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Main Curriculum Tie:
How Light Travels:
Comparing Light Sources:
Background For Teachers:
Light travels so fast that it seems we see things the instant they happen. Light travels at 300,000 km per second, or 186,000 miles per second. Light travels in straight lines. When light hits an object, it can be absorbed, reflected, or pass through (transmitted). If light passes through a transparent object at an angle, it can also be refracted, or bent, because the speed of light slows as it passes from one transparent object to another.
All objects reflect some light, because we can see them, but objects that are smooth and hard are better at reflecting light than others. Mirrors are excellent reflectors because the surface is smooth, and light is able to bounce back. When light hits a surface, it is always reflected at the same angle it strikes the surface. The law of reflection states that the angle of incidence equals the angle of reflection. This is best demonstrated by throwing a ball at a smooth surface. The angle at which it hits will equal the angle at which it bounces back (45° going in equals 45° going out).
With a transparent object (air, water, clear glass) almost all light passes through. Translucent materials (wax paper, bathroom windows) allow some light to pass through while some light is reflected. Opaque materials (wood, metal) block all light and either reflect or absorb the light. As light passes from one transparent material to another at an angle (from air to water, or air to glass), the light will slow down and appear bent. This is called refraction. A good example of this is placing a pencil in a clear glass of water. The part of the pencil above the water appears to be broken off from the part below the water. Light shining through a glass or Pyrex® baking pan filled with water demonstrates refraction.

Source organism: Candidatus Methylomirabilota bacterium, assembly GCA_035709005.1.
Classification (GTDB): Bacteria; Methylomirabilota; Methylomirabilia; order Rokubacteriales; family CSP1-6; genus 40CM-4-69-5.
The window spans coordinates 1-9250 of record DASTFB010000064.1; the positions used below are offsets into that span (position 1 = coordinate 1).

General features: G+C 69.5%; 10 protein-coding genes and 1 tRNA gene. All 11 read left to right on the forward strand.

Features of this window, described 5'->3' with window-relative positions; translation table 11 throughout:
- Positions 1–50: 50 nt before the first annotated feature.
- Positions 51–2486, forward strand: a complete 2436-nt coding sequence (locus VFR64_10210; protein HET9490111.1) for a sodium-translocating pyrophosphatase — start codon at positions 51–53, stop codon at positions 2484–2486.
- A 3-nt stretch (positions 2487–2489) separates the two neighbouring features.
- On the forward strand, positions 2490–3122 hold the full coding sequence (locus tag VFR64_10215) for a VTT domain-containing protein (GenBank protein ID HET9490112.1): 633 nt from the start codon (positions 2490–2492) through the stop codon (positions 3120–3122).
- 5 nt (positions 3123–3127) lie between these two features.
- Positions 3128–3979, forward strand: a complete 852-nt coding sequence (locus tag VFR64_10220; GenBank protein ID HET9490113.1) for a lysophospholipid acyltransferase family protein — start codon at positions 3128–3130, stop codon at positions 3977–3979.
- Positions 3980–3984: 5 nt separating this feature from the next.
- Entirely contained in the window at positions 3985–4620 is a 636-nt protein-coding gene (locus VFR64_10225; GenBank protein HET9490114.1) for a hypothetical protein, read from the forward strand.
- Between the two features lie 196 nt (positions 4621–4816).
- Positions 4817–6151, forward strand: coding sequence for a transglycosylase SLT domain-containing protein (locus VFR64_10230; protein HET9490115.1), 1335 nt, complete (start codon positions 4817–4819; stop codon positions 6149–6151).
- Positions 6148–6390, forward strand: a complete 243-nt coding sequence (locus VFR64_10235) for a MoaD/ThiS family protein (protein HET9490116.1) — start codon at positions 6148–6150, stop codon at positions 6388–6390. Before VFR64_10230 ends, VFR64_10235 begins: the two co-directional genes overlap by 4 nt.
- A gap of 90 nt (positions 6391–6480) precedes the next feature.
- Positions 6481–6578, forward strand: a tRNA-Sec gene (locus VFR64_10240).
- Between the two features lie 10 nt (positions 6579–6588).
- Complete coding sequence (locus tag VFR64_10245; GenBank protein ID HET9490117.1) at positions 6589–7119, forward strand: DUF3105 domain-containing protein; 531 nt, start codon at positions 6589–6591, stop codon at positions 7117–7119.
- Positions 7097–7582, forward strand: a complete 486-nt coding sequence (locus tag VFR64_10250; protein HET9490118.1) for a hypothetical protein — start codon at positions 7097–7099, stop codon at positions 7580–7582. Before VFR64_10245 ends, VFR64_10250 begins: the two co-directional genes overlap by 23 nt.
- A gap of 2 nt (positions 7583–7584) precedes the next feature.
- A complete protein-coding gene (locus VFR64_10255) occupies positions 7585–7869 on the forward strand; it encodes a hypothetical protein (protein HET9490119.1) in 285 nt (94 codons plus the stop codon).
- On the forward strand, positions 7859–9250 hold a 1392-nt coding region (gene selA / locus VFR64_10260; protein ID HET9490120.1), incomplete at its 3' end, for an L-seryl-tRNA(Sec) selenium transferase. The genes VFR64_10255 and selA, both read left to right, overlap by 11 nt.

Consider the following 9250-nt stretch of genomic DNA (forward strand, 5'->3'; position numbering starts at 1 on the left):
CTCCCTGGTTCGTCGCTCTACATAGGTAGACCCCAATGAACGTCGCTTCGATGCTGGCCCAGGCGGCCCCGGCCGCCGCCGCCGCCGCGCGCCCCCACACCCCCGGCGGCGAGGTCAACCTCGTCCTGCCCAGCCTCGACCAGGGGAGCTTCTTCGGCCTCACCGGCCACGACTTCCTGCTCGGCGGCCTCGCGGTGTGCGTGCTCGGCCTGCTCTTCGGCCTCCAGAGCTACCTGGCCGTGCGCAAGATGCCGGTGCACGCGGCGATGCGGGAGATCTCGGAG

Intended Learning Outcomes:
Invitation to Learn
If you have adequate materials and books for the whole class to do the experiments at the same time, it will be easier to explain the procedure to everyone, and then you can have a discussion at the end of each experiment to ensure that students learned what was expected in the experiment.
Prepared worksheets that teachers can run off for the light
centers are included with this activity. However, greater
learning takes place when students are able to design and
construct their own lab sheets instead of continually using
prepared ones. The best way to facilitate this process is to
have prepared worksheets for the teacher to model and
As we do the labs together at the CORE Academy, we begin with completely outlined lab sheets, then learn how to create our own lab sheets, and finally blank paper will be distributed for the last light labs.
Center Set up
If this is a first time students are working at centers, stop everyone at the end of the first center and have each group share one thing they did well as a group, and one way they could improve. Repeat one or more times as needed.
Use the lab sheets to assess what students do and do not understand.
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